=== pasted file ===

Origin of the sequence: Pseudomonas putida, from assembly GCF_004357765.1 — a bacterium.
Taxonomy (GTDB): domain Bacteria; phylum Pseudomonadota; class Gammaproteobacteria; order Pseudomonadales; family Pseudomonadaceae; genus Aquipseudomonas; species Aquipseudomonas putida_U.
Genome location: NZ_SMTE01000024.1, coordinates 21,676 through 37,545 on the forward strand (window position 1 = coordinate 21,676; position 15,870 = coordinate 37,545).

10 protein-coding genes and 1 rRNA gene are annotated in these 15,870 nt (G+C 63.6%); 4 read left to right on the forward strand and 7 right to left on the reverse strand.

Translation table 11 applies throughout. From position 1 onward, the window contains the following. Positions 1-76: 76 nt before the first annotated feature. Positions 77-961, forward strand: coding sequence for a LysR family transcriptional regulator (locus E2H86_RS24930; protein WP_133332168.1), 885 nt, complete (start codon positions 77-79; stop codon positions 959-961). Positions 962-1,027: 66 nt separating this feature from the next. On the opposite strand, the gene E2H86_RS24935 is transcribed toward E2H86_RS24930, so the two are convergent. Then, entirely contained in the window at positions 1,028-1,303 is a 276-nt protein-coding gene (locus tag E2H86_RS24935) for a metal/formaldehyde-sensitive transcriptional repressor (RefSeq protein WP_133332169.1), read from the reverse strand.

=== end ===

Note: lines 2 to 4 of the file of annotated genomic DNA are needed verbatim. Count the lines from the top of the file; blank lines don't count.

Taxonomy (GTDB): domain Bacteria; phylum Pseudomonadota; class Gammaproteobacteria; order Pseudomonadales; family Pseudomonadaceae; genus Aquipseudomonas; species Aquipseudomonas putida_U.
Genome location: NZ_SMTE01000024.1, coordinates 21,676 through 37,545 on the forward strand (window position 1 = coordinate 21,676; position 15,870 = coordinate 37,545).

10 protein-coding genes and 1 rRNA gene are annotated in these 15,870 nt (G+C 63.6%); 4 read left to right on the forward strand and 7 right to left on the reverse strand.